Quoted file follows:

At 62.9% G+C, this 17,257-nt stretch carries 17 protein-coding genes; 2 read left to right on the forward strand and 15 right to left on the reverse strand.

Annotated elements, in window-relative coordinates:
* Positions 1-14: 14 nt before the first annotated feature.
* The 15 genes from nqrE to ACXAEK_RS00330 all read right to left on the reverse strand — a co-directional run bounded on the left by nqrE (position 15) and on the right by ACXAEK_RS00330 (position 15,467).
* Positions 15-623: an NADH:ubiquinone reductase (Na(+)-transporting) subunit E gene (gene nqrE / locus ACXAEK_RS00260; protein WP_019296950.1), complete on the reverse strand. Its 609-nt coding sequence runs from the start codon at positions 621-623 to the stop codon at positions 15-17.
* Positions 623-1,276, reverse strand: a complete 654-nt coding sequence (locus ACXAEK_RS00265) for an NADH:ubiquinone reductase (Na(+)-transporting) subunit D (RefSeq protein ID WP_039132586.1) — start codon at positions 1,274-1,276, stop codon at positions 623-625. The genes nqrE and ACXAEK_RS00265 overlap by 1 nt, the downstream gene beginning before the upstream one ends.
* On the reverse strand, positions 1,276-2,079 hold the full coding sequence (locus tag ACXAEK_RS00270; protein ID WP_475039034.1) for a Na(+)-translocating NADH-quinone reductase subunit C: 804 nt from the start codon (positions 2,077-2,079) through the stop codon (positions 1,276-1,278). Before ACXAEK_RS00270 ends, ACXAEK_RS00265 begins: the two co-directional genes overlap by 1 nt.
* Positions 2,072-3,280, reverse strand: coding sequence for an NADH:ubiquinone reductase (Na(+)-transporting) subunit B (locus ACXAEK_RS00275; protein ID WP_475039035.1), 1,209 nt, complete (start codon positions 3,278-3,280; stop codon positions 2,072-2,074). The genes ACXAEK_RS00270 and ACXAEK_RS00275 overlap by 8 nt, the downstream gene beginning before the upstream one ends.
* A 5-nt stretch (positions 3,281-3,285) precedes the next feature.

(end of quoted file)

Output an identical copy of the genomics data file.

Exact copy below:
At 62.9% G+C, this 17,257-nt stretch carries 17 protein-coding genes; 2 read left to right on the forward strand and 15 right to left on the reverse strand.

Annotated elements, in window-relative coordinates:
* Positions 1-14: 14 nt before the first annotated feature.
* The 15 genes from nqrE to ACXAEK_RS00330 all read right to left on the reverse strand — a co-directional run bounded on the left by nqrE (position 15) and on the right by ACXAEK_RS00330 (position 15,467).
* Positions 15-623: an NADH:ubiquinone reductase (Na(+)-transporting) subunit E gene (gene nqrE / locus ACXAEK_RS00260; protein WP_019296950.1), complete on the reverse strand. Its 609-nt coding sequence runs from the start codon at positions 621-623 to the stop codon at positions 15-17.
* Positions 623-1,276, reverse strand: a complete 654-nt coding sequence (locus ACXAEK_RS00265) for an NADH:ubiquinone reductase (Na(+)-transporting) subunit D (RefSeq protein ID WP_039132586.1) — start codon at positions 1,274-1,276, stop codon at positions 623-625. The genes nqrE and ACXAEK_RS00265 overlap by 1 nt, the downstream gene beginning before the upstream one ends.
* On the reverse strand, positions 1,276-2,079 hold the full coding sequence (locus tag ACXAEK_RS00270; protein ID WP_475039034.1) for a Na(+)-translocating NADH-quinone reductase subunit C: 804 nt from the start codon (positions 2,077-2,079) through the stop codon (positions 1,276-1,278). Before ACXAEK_RS00270 ends, ACXAEK_RS00265 begins: the two co-directional genes overlap by 1 nt.
* Positions 2,072-3,280, reverse strand: coding sequence for an NADH:ubiquinone reductase (Na(+)-transporting) subunit B (locus ACXAEK_RS00275; protein ID WP_475039035.1), 1,209 nt, complete (start codon positions 3,278-3,280; stop codon positions 2,072-2,074). The genes ACXAEK_RS00270 and ACXAEK_RS00275 overlap by 8 nt, the downstream gene beginning before the upstream one ends.
* A 5-nt stretch (positions 3,281-3,285) precedes the next feature.